By Bryan Stralow, editor – organiclifestyle.blog
When discovering why your plants are dying off and you look to the leaf or stem material and see a fine white ‘powder’ and necrotic spots underneath, you have discovered why your plant may have decreased in vigour and started to drop its leaves.
Powdery Mildew (PM) is a fungal infection that is caused by stagnant air movement, high humidity and in this case, intense light from an overhead LED greenhouse light, especially when combined with Sunlight. With intense light, on a micro-environment level, comes high heat. So if you are supplementing lighting or growing solely from artificial lights, Powdery Mildew can be caused by ‘too much light’ and obviously a lack of airflow.
Supplemental lighting is very common in greenhouses in order to maintain above average growth rates and therefore optimal harvesting. Powdery Mildew does counter the plants ability to produce. It is wise to maintain constant dry air flow when growing indoors. This in itself will prevent Powdery Mildew from forming. Also, feeding in early morning and evening will also help to counter the High Humidity/ High Light (UVA/ UVB) Level combination. Doing so also prevents refracting and intensifying the light through the droplet of water sitting on top of the leaf which can in actuality help to burn your leaf.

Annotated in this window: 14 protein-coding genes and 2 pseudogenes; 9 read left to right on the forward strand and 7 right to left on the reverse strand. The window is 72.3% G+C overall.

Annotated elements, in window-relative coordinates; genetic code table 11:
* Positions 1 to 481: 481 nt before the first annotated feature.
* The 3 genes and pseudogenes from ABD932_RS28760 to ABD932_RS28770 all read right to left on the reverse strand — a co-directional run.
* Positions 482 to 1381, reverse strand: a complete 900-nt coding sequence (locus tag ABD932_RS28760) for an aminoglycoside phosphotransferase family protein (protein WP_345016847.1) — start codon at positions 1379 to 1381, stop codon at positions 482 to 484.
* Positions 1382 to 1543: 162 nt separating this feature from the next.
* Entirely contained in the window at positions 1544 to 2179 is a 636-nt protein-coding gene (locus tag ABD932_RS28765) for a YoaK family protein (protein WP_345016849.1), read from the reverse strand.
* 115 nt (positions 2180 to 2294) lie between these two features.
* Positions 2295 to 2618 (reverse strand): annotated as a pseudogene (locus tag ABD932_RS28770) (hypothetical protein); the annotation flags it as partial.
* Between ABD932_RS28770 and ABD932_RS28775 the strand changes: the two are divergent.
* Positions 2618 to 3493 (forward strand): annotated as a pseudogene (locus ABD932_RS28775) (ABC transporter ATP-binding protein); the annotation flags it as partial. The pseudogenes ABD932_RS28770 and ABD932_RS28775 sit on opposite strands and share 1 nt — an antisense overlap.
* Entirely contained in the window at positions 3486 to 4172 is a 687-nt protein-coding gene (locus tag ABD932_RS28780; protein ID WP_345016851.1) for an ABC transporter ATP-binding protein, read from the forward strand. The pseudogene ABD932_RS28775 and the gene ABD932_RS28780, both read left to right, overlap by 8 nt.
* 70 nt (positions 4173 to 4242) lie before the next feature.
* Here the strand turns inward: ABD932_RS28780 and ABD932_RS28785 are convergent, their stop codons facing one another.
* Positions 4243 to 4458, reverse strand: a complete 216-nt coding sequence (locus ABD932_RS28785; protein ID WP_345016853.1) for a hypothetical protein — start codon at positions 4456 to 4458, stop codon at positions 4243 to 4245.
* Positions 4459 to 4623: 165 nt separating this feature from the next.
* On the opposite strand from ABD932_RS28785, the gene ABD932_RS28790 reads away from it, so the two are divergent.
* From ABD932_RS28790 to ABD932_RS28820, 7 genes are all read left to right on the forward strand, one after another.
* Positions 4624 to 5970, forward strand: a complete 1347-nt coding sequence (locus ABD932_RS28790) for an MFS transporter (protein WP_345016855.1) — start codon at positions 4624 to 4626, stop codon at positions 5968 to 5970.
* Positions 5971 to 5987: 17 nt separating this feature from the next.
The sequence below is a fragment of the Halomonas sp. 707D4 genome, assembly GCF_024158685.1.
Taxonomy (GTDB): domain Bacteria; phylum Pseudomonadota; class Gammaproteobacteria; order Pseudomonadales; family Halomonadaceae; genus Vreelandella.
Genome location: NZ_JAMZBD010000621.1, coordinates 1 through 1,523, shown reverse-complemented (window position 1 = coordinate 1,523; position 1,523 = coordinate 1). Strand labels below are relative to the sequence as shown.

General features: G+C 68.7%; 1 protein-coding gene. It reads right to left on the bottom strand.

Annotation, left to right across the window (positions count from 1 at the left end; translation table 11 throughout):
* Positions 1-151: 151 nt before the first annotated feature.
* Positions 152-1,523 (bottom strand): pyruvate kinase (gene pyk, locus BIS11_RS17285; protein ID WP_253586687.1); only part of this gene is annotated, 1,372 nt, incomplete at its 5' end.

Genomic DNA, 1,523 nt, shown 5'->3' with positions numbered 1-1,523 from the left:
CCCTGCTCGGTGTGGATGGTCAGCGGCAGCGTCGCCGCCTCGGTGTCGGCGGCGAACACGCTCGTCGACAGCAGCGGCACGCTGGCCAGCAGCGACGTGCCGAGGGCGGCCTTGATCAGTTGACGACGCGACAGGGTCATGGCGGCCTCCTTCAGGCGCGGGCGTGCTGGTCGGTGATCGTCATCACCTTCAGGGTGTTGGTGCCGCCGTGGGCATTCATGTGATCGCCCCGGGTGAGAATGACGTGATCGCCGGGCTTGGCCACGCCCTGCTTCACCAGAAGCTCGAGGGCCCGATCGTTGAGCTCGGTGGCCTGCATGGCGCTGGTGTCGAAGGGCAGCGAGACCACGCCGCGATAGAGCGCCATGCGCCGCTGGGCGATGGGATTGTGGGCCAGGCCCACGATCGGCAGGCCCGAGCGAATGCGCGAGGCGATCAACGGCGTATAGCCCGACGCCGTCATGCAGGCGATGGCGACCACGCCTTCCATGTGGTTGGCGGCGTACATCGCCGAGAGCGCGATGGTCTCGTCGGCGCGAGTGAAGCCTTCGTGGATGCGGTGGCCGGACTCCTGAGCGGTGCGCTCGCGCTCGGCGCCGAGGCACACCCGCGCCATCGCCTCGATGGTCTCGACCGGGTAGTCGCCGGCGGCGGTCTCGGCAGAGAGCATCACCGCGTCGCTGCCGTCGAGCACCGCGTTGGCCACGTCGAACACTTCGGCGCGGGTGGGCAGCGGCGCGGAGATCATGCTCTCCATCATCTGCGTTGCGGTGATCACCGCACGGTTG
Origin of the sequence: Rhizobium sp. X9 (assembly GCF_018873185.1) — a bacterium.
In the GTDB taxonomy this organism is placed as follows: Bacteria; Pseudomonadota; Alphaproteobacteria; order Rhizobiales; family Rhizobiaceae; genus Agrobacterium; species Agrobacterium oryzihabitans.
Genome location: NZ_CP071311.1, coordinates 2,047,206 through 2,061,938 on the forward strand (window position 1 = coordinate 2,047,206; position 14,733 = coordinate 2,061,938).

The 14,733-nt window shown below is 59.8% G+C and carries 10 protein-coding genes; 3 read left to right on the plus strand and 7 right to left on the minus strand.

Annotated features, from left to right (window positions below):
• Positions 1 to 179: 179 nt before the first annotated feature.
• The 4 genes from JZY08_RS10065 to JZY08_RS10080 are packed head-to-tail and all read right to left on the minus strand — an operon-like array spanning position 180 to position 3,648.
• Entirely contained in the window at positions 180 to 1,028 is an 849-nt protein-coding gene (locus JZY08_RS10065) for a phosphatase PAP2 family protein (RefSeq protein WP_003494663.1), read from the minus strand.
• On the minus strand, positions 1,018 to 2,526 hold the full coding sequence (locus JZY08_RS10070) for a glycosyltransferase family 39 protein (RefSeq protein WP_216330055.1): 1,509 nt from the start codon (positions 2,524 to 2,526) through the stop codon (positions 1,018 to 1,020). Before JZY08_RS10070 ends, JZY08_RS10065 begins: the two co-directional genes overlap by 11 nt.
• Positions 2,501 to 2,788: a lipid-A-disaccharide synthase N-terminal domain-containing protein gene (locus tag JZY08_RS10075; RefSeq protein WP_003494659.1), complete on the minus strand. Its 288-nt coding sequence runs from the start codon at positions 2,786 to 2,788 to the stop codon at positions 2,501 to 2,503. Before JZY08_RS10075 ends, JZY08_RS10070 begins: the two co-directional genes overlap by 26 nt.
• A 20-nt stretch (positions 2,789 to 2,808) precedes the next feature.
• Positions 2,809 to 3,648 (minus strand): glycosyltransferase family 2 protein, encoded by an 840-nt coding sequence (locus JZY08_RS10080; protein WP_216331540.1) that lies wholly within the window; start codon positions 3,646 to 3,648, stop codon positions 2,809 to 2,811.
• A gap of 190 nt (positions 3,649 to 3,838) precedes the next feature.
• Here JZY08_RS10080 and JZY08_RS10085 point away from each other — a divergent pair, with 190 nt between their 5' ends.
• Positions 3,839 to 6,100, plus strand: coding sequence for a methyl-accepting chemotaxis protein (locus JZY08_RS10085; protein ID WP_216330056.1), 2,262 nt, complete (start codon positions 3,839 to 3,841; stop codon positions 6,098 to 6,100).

Airflow whilst feeding, in particular foliar feeding, is most important when growing in a static environment such as Greenhouses and Indoor Grow Rooms.
If you discover that your plants have PM, fighting Powdery Mildew without harsh chemicals can be hard. There is a very simple, cost effective method using a diluted Baking Powder and Water mix.
POWDERY MILDEW (Organic Removal Method)
- First, grab a spray bottle capable of housing at least 1 litre. In this case, I have used a larger sized bottle that houses 5 litres (2 gallons).
- Get some Baking Powder from the kitchen and a Tablespoon.
- Place one tablespoon of Baking Powder to One litre of water.
- Spray on all parts of plant; leaves and stem.
- Reapply every 3-4 days until plant shows no more signs of Powdery Mildew.
Due to the high alkalinity of the Baking Powder (Sodium Bicarbonate or Bicarb Soda), the powdery mildew will effectively not have a suitable, slightly acidic environment in which it normally grows in. By removing this capability, you are ensuring that the leaf material has a coating of natural powder, which by way of application, covers the powdery mildew more so due to the fungal spores collecting the water. When the water evaporates, you have a slight coating of Bicarb on top of the fungal spores.
Important, if you are planning on spraying sensitive plants such as ferns and other house plants, trial the mix first to see if the plant leaf material is affected.